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Idaho’s Bold Initiative
Will It Help?

Earlier this week, Inside Higher Ed reported on the recent announcement by the state of Idaho that, beginning with the class of 2016, the state’s high school graduates would be guaranteed admission into at least some, and possibly all, of Idaho’s eight public colleges and universities. For more than 20,000 public high school graduates, admission into five of the state’s postsecondary schools would be guaranteed while the remaining three – Boise State University, Idaho State University, and University of Idaho – would be automatic conditional on academic performance. Those who don’t meet the default threshold of the more selective institutions would still have the opportunity to apply the traditional way.

This announcement comes on the heels of discouraging news about college enrollment, nationally. A recent American Council on Education report found that the percentage of high school graduates that have enrolled in two- and four-year institutions declined from 68.6% in 2008 to 65.9% in 2013. Although this trend can be seen across all income groups, it is most pronounced among low-income students (family income in the bottom 20%), where enrollment has dropped from 55.9% to 45.5%.

The issue of low postsecondary enrollment is particularly problematic in Idaho. According to a 2010 report by The National Center for Higher Education Management Systems, Idaho’s 45.1% was the lowest college-going rate of high school graduates directly from high school, compared to the national average of 62.5%. Inside Higher Ed reported that about half of last year’s Idaho public high school graduates enrolled in a two- or four-year institution within a year, still well below the national average.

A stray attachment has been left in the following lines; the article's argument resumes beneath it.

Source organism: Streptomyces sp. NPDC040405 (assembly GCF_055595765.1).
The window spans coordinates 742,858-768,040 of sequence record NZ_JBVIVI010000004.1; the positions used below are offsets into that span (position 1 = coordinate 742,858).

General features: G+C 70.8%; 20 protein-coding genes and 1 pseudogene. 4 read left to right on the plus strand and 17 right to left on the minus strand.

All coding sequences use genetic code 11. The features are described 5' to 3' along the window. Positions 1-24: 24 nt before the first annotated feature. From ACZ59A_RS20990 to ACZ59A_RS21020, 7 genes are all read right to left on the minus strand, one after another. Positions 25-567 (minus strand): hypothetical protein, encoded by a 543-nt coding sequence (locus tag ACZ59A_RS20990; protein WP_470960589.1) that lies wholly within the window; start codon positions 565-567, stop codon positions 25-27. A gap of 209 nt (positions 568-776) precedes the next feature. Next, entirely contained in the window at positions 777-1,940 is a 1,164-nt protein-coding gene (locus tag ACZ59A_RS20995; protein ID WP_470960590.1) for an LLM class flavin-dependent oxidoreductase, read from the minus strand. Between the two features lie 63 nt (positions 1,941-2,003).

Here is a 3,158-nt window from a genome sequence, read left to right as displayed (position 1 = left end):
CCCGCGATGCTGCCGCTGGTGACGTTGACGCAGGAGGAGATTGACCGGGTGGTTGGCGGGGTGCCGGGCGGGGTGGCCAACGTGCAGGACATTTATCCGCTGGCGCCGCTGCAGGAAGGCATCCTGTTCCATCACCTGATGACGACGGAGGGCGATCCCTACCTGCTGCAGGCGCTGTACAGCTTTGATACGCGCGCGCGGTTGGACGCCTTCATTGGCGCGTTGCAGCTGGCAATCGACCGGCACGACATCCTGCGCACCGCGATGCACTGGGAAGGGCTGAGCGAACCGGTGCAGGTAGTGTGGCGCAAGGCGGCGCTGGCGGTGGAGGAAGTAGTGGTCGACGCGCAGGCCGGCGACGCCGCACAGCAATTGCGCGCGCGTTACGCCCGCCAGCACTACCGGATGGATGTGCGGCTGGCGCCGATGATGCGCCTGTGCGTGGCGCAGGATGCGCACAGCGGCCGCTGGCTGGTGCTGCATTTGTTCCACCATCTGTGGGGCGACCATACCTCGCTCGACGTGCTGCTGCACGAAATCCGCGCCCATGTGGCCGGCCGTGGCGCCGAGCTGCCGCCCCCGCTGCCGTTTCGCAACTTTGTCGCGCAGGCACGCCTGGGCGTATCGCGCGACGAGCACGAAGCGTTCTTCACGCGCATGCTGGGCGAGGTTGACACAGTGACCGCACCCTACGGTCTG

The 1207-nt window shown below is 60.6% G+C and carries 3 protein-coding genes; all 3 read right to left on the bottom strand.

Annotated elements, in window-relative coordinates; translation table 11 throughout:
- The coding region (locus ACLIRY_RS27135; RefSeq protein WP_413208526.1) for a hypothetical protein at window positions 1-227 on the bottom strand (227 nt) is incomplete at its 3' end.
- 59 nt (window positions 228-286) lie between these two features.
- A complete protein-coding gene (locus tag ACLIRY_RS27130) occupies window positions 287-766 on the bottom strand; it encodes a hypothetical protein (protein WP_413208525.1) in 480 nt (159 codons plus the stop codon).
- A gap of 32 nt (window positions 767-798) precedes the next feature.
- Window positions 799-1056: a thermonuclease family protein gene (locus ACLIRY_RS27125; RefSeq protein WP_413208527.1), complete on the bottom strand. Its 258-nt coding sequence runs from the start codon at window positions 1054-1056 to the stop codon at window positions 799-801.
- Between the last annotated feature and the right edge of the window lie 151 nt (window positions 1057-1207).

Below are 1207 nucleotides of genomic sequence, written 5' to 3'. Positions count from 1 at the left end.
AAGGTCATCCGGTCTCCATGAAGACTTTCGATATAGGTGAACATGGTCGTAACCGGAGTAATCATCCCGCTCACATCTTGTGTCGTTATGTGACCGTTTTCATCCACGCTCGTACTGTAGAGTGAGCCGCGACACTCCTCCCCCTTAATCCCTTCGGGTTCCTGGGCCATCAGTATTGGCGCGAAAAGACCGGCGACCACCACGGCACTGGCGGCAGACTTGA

One troubling problem that automatic admission may alleviate is the phenomenon of “undermatching.” According to a 2013 study, 41% of all students and nearly half of low-socioeconomic-status students choose a less-selective college than they could have attended. As a White House report on college opportunity for low-income students summarized, many students undermatch because “they are not fully aware of their options” and are unfamiliar with the process of applying to college. Social factors also play a role. Automatic admission would mitigate these obstacles, matching students to state institutions for which they qualify by default.

Although novel, Idaho’s initiative certainly has limitations. First, financial limitations may prevent students from taking up the offers of admission. As ACE and others (including my colleagues at Ithaka S+R) have posited, it is likely that the dramatic decline in low-income students’ enrollment can be traced to significant increases in costs, particularly among public colleges and universities. Automatic admission would not address this issue.

Nor would it address the fact that about 41% of first-time, full-time undergraduate students fail to earn a bachelor’s degree at a four-year institution within six years. Graduation rates are significantly worse for students who begin at two-year institutions, as pointed out in my previous blog post. Increases in enrollment may actually exacerbate this problem and result in both students and taxpayers wasting money.

Finally, there is the question of how the institutions will cope with additional students. Although Inside Higher Ed points out that Idaho’s public institutions have seen enrollment decline, freeing up seats, it is unclear how many students these schools have the capacity to take on without compromising the quality of education (or raising additional revenue).

The state of Idaho has introduced a novel and bold initiative intended to fix a serious and growing issue and should be commended for it. But there are still many unanswered questions about how students, institutions, and the public purse will be affected by the initiative.

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